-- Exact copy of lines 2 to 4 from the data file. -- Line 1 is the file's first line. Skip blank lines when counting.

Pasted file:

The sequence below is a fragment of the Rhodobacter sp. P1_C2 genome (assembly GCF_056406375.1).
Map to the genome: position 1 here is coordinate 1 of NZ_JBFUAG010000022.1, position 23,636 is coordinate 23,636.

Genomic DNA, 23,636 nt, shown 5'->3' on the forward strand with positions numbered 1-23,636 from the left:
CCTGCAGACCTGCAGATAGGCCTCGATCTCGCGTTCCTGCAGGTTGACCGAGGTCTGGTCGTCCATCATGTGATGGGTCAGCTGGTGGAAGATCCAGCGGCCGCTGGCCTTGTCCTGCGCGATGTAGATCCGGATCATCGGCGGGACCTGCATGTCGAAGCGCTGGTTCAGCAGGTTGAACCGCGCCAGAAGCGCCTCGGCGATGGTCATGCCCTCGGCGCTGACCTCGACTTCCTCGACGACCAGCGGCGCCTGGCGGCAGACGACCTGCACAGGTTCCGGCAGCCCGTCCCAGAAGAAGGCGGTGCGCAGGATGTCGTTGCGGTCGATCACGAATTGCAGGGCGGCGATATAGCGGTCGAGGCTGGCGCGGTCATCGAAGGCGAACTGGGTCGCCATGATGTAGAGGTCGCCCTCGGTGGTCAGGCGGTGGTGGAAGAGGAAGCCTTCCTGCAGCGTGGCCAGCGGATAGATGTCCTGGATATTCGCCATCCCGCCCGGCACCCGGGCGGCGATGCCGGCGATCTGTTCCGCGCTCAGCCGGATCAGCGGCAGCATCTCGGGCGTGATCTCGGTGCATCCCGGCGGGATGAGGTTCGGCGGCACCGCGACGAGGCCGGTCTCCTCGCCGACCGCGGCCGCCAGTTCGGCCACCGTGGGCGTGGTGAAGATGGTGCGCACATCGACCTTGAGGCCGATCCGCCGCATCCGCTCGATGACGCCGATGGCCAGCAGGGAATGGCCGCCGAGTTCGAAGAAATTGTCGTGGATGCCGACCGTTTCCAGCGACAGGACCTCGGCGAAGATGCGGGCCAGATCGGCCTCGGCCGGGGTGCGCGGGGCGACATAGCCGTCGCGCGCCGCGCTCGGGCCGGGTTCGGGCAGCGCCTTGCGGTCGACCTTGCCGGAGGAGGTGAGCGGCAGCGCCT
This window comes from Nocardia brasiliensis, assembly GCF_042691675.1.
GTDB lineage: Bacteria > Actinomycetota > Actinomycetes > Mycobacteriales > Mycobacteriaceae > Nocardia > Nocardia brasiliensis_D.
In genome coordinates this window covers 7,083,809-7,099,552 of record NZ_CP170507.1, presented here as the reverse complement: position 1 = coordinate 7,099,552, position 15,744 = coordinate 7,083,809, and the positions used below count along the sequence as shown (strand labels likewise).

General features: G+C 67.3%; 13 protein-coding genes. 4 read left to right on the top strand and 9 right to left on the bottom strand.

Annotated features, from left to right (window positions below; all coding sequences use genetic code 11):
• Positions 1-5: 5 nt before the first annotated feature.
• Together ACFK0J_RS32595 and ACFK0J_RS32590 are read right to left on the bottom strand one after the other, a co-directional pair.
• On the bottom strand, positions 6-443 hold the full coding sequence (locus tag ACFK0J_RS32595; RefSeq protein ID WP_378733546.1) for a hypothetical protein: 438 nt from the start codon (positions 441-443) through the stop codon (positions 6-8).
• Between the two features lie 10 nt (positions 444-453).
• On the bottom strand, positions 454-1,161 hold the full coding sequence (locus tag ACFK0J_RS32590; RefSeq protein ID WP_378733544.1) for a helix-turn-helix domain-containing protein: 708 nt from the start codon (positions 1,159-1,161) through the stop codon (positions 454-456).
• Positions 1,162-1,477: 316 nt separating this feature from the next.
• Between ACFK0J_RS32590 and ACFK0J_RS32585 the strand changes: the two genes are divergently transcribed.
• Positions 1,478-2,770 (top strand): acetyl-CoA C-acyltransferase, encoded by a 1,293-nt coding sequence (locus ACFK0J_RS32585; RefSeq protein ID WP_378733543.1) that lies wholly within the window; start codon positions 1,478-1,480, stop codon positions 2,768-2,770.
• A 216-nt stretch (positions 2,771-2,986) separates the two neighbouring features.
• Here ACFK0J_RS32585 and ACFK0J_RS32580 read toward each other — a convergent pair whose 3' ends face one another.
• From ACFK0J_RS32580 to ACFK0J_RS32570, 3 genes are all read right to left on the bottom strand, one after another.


Map to the genome: position 1 here is coordinate 1 of NZ_JBFUAG010000022.1, position 23,636 is coordinate 23,636.

Genomic DNA, 23,636 nt, shown 5'->3' on the forward strand with positions numbered 1-23,636 from the left:
CCTGCAGACCTGCAGATAGGCCTCGATCTCGCGTTCCTGCAGGTTGACCGAGGTCTGGTCGTCCATCATGTGATGGGTCAGCTGGTGGAAGATCCAGCGGCCGCTGGCCTTGTCCTGCGCGATGTAGATCCGGATCATCGGCGGGACCTGCATGTCGAAGCGCTGGTTCAGCAGGTTGAACCGCGCCAGAAGCGCCTCGGCGATGGTCATGCCCTCGGCGCTGACCTCGACTTCCTCGACGACCAGCGGCGCCTGGCGGCAGACGACCTGCACAGGTTCCGGCAGCCCGTCCCAGAAGAAGGCGGTGCGCAGGATGTCGTTGCGGTCGATCACGAATTGCAGGGCGGCGATATAGCGGTCGAGGCTGGCGCGGTCATCGAAGGCGAACTGGGTCGCCATGATGTAGAGGTCGCCCTCGGTGGTCAGGCGGTGGTGGAAGAGGAAGCCTTCCTGCAGCGTGGCCAGCGGATAGATGTCCTGGATATTCGCCATCCCGCCCGGCACCCGGGCGGCGATGCCGGCGATCTGTTCCGCGCTCAGCCGGATCAGCGGCAGCATCTCGGGCGTGATCTCGGTGCATCCCGGCGGGATGAGGTTCGGCGGCACCGCGACGAGGCCGGTCTCCTCGCCGACCGCGGCCGCCAGTTCGGCCACCGTGGGCGTGGTGAAGATGGTGCGCACATCGACCTTGAGGCCGATCCGCCGCATCCGCTCGATGACGCCGATGGCCAGCAGGGAATGGCCGCCGAGTTCGAAGAAATTGTCGTGGATGCCGACCGTTTCCAGCGACAGGACCTCGGCGAAGATGCGGGCCAGATCGGCCTCGGCCGGGGTGCGCGGGGCGACATAGCCGTCGCGCGCCGCGCTCGGGCCGGGTTCGGGCAGCGCCTTGCGGTCGACCTTGCCGGAGGAGGTGAGCGGCAGCGCCT